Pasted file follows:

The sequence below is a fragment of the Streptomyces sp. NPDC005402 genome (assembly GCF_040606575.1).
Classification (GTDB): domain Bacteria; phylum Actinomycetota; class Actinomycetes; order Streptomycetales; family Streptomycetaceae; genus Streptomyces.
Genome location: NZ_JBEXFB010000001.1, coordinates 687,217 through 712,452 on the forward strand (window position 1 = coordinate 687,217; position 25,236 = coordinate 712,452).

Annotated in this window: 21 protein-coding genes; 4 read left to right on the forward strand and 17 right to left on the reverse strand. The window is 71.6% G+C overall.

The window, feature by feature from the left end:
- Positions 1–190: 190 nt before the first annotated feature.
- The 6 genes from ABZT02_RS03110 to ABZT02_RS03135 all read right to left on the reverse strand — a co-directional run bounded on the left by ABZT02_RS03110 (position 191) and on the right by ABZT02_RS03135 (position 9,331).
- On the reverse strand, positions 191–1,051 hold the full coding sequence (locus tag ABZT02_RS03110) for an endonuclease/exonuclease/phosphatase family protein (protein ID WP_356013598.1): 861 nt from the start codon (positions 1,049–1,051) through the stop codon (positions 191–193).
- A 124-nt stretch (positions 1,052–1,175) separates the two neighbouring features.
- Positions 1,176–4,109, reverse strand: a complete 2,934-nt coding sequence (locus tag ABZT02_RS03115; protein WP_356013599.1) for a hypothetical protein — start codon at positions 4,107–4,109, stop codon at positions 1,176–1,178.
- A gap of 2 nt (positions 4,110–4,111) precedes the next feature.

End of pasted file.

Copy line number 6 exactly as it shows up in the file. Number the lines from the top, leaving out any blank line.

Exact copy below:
- Positions 1–190: 190 nt before the first annotated feature.